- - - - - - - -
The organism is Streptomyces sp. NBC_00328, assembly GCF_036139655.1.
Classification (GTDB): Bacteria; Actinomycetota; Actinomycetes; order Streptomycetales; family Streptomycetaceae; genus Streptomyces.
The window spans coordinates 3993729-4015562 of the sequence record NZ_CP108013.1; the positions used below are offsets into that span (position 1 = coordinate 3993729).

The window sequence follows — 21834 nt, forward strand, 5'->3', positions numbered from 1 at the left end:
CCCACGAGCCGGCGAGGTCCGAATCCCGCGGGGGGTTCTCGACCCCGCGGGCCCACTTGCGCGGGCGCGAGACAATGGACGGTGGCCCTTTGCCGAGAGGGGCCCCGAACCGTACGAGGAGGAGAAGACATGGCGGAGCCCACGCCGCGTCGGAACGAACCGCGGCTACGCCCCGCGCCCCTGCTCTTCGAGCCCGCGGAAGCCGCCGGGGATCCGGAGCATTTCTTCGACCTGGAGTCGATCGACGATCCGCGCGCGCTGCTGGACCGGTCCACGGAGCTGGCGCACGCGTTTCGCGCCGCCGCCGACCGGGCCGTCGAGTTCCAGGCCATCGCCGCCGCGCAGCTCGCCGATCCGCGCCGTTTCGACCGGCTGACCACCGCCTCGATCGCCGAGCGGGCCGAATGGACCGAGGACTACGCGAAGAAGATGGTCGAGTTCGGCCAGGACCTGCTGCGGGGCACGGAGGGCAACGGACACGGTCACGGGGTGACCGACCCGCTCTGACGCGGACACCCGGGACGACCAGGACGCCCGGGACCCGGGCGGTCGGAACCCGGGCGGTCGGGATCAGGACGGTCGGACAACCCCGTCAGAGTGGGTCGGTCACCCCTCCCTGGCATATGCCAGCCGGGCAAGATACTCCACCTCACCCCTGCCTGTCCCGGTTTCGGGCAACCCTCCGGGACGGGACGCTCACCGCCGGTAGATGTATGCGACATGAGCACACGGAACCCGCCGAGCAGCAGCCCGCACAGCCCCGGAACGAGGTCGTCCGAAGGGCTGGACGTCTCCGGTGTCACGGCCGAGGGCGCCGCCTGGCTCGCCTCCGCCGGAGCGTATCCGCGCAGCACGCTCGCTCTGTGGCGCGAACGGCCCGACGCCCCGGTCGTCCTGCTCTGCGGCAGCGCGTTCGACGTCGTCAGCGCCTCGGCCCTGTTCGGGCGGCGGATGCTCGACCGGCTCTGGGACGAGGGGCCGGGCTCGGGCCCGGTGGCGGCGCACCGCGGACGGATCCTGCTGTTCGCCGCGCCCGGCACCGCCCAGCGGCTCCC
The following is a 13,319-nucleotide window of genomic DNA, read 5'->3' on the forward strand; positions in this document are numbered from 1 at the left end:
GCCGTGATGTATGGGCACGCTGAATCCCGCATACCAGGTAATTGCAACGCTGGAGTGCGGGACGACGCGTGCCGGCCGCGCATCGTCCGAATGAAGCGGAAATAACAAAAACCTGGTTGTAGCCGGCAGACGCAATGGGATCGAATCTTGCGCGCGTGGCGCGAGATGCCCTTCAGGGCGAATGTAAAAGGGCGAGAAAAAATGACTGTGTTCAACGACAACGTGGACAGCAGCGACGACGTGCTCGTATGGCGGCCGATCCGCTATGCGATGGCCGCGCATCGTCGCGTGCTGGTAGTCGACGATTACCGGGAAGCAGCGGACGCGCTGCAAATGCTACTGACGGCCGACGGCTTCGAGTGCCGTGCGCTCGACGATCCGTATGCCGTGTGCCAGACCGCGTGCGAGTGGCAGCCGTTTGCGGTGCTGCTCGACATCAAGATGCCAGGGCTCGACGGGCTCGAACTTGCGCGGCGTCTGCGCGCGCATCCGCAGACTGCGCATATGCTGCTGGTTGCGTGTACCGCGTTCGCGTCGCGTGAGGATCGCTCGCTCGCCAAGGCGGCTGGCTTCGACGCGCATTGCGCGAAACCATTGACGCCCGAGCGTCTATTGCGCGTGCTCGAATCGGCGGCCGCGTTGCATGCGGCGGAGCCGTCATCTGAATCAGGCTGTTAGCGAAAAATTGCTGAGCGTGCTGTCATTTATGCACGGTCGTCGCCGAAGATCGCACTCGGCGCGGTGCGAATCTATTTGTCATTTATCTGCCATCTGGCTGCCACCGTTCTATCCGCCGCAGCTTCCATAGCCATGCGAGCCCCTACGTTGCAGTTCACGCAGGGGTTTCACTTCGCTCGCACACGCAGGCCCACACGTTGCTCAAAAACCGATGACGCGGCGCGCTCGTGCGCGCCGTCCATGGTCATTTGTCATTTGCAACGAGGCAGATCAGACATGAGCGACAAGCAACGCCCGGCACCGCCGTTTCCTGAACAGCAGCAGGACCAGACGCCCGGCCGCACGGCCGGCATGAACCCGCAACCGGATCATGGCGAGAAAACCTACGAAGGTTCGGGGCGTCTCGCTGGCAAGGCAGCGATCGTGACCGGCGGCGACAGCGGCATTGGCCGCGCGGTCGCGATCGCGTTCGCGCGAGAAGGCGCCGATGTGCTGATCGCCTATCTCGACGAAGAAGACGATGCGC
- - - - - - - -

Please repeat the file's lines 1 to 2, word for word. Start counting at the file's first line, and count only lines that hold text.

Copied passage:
The organism is Streptomyces sp. NBC_00328, assembly GCF_036139655.1.
Classification (GTDB): Bacteria; Actinomycetota; Actinomycetes; order Streptomycetales; family Streptomycetaceae; genus Streptomyces.